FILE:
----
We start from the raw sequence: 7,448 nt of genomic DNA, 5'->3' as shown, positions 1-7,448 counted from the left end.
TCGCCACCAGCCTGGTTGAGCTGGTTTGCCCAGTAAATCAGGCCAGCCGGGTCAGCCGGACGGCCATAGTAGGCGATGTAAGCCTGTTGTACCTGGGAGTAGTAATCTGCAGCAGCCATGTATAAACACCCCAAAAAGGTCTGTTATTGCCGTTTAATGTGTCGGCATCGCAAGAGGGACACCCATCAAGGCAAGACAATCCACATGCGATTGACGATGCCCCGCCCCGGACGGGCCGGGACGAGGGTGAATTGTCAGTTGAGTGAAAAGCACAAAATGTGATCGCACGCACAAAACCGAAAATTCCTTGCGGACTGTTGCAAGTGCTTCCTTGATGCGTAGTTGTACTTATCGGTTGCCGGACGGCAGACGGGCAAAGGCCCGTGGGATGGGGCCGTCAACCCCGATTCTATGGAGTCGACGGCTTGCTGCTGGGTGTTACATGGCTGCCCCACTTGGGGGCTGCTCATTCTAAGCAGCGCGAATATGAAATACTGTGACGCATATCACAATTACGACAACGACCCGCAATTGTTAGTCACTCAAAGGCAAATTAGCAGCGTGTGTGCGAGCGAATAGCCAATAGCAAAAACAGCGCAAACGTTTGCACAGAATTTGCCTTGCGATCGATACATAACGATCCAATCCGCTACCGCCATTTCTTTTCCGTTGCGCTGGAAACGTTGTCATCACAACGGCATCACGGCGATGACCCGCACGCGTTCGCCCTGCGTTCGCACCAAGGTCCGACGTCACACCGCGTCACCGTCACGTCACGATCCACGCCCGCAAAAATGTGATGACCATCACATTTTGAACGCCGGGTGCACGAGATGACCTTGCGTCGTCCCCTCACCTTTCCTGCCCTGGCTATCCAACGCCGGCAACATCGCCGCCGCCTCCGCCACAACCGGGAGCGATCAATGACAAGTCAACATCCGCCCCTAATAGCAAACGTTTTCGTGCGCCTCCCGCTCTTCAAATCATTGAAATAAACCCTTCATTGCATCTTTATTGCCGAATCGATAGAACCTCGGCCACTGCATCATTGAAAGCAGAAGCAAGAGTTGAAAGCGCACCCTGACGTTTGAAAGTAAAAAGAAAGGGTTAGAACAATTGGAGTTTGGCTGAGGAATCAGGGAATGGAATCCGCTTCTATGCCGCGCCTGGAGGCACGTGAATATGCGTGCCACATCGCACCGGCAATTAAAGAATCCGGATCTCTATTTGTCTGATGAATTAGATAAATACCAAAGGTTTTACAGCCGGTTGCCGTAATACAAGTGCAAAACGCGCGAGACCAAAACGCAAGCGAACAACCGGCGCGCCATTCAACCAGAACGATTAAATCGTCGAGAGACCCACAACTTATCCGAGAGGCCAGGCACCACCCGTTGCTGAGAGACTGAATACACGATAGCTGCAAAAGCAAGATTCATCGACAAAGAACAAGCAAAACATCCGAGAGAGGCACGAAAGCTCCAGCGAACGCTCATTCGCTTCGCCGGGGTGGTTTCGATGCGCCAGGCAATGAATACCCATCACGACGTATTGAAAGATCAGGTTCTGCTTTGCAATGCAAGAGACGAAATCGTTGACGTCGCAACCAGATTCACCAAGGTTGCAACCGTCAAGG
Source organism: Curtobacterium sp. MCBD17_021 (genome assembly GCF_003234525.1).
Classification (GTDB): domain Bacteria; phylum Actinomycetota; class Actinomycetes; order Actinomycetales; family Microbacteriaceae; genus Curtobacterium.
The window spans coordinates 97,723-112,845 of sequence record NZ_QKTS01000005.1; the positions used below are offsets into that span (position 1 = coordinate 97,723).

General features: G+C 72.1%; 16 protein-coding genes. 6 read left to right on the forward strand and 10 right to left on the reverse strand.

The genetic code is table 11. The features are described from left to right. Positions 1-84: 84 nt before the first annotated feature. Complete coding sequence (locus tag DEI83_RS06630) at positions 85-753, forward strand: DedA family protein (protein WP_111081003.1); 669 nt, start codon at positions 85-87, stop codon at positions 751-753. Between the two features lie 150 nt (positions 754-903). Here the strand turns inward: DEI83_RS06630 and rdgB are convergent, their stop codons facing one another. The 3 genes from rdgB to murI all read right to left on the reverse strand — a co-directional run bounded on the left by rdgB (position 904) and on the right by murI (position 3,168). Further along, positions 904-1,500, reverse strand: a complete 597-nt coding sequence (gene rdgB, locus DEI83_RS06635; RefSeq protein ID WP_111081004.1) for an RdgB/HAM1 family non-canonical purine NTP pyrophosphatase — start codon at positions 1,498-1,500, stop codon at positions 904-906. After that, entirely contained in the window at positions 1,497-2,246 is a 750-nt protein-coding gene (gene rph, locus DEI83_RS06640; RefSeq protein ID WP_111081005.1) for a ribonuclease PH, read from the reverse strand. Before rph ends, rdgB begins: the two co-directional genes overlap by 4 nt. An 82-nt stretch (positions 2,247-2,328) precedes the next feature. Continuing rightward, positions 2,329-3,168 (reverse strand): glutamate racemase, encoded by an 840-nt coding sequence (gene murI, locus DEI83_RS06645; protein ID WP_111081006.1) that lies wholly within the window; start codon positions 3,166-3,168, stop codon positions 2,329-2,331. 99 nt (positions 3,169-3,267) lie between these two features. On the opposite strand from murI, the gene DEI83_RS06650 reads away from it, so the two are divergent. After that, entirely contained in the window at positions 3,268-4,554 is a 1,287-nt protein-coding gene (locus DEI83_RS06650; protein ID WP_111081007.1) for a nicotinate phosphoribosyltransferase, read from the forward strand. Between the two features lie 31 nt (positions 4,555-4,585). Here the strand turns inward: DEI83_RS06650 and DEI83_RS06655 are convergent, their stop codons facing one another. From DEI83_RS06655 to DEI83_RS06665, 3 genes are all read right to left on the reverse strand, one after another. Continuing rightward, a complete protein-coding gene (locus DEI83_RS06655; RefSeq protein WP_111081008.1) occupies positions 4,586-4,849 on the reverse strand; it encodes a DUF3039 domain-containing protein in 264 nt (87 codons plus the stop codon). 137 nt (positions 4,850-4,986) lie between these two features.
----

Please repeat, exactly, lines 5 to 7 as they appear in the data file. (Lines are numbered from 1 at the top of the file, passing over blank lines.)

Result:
The window spans coordinates 97,723-112,845 of sequence record NZ_QKTS01000005.1; the positions used below are offsets into that span (position 1 = coordinate 97,723).

General features: G+C 72.1%; 16 protein-coding genes. 6 read left to right on the forward strand and 10 right to left on the reverse strand.

The genetic code is table 11. The features are described from left to right. Positions 1-84: 84 nt before the first annotated feature. Complete coding sequence (locus tag DEI83_RS06630) at positions 85-753, forward strand: DedA family protein (protein WP_111081003.1); 669 nt, start codon at positions 85-87, stop codon at positions 751-753. Between the two features lie 150 nt (positions 754-903). Here the strand turns inward: DEI83_RS06630 and rdgB are convergent, their stop codons facing one another. The 3 genes from rdgB to murI all read right to left on the reverse strand — a co-directional run bounded on the left by rdgB (position 904) and on the right by murI (position 3,168). Further along, positions 904-1,500, reverse strand: a complete 597-nt coding sequence (gene rdgB, locus DEI83_RS06635; RefSeq protein ID WP_111081004.1) for an RdgB/HAM1 family non-canonical purine NTP pyrophosphatase — start codon at positions 1,498-1,500, stop codon at positions 904-906. After that, entirely contained in the window at positions 1,497-2,246 is a 750-nt protein-coding gene (gene rph, locus DEI83_RS06640; RefSeq protein ID WP_111081005.1) for a ribonuclease PH, read from the reverse strand. Before rph ends, rdgB begins: the two co-directional genes overlap by 4 nt. An 82-nt stretch (positions 2,247-2,328) precedes the next feature. Continuing rightward, positions 2,329-3,168 (reverse strand): glutamate racemase, encoded by an 840-nt coding sequence (gene murI, locus DEI83_RS06645; protein ID WP_111081006.1) that lies wholly within the window; start codon positions 3,166-3,168, stop codon positions 2,329-2,331. 99 nt (positions 3,169-3,267) lie between these two features. On the opposite strand from murI, the gene DEI83_RS06650 reads away from it, so the two are divergent. After that, entirely contained in the window at positions 3,268-4,554 is a 1,287-nt protein-coding gene (locus DEI83_RS06650; protein ID WP_111081007.1) for a nicotinate phosphoribosyltransferase, read from the forward strand. Between the two features lie 31 nt (positions 4,555-4,585). Here the strand turns inward: DEI83_RS06650 and DEI83_RS06655 are convergent, their stop codons facing one another. From DEI83_RS06655 to DEI83_RS06665, 3 genes are all read right to left on the reverse strand, one after another. Continuing rightward, a complete protein-coding gene (locus DEI83_RS06655; RefSeq protein WP_111081008.1) occupies positions 4,586-4,849 on the reverse strand; it encodes a DUF3039 domain-containing protein in 264 nt (87 codons plus the stop codon). 137 nt (positions 4,850-4,986) lie between these two features.